Kim Dotcom promises 'interesting facts' in legal struggle

Kim Dotcom promises 'interesting facts' in legal struggle
Megaupload founder Kim Dotcom told the South by Southwest festival Monday that "interesting facts" will emerge in his ongoing fight against extradition to the United States over copyright violation.

Speaking via Skype video link from New Zealand, Dotcom promised "a really cool hearing" in April that is to focus on evidence surrounding the commando-style raid on his home outside Auckland in January 2012.

"There will be interesting facts revealed," added the German-born entrepreneur and one-time teenage hacker who is wanted by the US Justice Department for alleged copyright violation and racketeering.

Without elaborating, Dotcom claimed it would be shown that the prime minister of New Zealand, John Key, misled the country's parliament in relation to his case, which has captivated the online world.

Dotcom reiterated his belief that his case which shut down the Megaupload file storage site, causing customers worldwide to lose data they had uploaded was politically motivated.

"Get the popcorn ready," said Dotcom, 39, appearing like a cheerful ghostly face against a pitch-black background on a giant projection screen, "because you won't believe what these guys did."

And he predicted victory in the end. "I will never be in a prison in the United States," he said to applause from the audience of several hundred. "I can guarantee you that."

US authorities allege Dotcom's Megaupload and related file-sharing sites netted more than US$175 million and cost copyright owners more than US$500 million by offering pirated copies of movies, TV shows and other content.

Dotcom, a German national who changed his name from Kim Schmitz, faces an extradition hearing in August. Until then, his passport has been seized and he cannot travel out of the country.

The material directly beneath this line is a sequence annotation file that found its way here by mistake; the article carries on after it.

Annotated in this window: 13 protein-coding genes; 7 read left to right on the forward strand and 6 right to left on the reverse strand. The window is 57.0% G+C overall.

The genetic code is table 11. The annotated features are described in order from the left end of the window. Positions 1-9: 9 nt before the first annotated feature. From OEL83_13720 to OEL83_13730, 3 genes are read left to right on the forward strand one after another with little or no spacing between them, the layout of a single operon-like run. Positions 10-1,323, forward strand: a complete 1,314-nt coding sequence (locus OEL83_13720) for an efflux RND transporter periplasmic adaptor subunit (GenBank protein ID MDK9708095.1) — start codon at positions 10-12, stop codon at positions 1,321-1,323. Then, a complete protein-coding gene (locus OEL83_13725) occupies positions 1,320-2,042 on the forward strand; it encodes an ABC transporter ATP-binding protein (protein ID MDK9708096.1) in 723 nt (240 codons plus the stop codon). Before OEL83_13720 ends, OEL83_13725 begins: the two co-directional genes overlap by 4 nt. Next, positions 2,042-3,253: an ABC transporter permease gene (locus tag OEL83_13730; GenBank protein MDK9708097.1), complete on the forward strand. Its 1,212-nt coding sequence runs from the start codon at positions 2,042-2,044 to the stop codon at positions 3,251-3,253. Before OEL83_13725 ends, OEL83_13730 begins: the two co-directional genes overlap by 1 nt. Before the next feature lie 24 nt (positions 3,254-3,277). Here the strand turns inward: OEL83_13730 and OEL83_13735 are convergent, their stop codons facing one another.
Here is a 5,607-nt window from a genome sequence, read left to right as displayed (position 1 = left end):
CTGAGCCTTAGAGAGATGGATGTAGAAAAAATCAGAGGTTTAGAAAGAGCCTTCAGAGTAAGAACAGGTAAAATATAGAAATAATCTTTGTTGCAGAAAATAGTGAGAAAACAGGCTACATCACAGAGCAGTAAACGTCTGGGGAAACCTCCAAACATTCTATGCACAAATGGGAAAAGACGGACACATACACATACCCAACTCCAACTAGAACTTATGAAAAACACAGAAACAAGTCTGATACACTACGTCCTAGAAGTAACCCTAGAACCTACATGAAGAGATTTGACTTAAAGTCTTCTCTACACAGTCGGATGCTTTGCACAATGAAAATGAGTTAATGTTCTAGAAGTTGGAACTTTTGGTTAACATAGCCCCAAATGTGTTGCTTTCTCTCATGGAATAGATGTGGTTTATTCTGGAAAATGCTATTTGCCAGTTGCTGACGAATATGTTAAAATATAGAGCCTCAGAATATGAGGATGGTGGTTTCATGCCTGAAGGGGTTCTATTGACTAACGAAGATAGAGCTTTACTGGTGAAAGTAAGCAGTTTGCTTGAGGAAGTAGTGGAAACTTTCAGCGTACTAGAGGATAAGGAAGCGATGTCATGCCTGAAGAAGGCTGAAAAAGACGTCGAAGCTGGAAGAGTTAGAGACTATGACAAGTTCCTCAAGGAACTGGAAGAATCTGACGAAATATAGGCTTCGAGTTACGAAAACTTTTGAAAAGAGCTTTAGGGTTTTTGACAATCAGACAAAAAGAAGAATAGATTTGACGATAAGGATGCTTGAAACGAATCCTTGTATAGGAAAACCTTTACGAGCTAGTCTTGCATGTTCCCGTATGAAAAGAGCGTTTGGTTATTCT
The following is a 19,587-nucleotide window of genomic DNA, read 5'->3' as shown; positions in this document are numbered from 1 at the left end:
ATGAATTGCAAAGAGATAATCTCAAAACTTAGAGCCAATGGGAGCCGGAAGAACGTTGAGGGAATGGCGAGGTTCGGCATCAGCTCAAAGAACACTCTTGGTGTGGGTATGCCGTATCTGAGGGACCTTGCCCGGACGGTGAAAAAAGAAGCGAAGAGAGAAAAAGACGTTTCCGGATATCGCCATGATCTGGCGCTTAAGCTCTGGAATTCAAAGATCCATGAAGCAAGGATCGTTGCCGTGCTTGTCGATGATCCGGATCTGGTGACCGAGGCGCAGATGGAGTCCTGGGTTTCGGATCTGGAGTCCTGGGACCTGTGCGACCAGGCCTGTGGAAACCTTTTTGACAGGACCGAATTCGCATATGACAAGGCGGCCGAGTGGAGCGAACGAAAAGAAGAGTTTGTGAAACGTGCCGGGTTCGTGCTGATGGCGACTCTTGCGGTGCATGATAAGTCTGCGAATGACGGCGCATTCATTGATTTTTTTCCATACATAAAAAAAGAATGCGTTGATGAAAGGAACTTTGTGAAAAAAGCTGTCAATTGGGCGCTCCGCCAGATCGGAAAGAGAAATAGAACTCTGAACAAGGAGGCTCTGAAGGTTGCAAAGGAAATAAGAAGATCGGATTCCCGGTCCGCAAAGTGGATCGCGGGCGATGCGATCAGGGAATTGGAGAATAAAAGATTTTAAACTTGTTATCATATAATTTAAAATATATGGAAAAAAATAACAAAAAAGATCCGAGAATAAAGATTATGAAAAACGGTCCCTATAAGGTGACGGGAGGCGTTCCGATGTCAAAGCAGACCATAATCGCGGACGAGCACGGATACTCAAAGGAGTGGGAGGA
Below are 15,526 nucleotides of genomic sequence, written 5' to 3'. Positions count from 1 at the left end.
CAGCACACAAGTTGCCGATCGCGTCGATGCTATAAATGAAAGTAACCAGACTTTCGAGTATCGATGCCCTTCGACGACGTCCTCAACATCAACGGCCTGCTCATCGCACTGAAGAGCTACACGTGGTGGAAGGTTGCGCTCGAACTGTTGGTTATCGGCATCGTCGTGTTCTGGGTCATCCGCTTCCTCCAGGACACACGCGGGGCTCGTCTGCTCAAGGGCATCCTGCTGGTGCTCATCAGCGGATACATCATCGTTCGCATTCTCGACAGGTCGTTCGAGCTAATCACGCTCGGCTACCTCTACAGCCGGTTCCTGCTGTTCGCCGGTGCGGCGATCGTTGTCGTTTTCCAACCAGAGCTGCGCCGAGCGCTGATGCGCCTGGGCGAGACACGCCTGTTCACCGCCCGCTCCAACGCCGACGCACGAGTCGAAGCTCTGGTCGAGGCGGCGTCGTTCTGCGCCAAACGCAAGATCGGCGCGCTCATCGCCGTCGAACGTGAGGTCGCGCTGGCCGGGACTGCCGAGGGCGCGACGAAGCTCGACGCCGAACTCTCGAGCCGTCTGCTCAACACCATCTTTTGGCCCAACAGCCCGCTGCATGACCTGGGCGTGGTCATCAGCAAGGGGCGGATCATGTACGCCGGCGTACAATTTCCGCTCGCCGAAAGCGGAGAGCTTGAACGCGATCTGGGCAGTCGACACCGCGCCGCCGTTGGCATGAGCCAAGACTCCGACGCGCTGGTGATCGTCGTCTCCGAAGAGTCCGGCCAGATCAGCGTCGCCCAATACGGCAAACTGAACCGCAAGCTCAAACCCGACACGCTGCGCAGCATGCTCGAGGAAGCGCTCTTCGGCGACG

Last week an appeal court in New Zealand upheld Dotcom's right to sue New Zealand's foreign intelligence agency for illegally spying on him as part of a US probe into alleged online piracy.

The Court of Appeal refused a government request to overturn a High Court decision in December that said he can seek damages from the Government Communications Security Bureau (GCSB) over his treatment.

The ruling also meant the GCSB would have to disclose to Dotcom's defence some details of information-sharing arrangements it had with foreign agencies, including US authorities, before the Internet tycoon's arrest in January 2012.

It emerged last September that the GCSB spied on Dotcom before armed police raided his Auckland mansion, even though he is a New Zealand resident and should have been off-limits to the agency.

Following the revelation, which prompted an apology from Prime Minister Key, Dotcom applied to include the GCSB in a lawsuit he is planning against New Zealand police alleging wrongful arrest.

Dotcom's lawyers have not detailed how much compensation they want but opposition political parties said the amount could be substantial.


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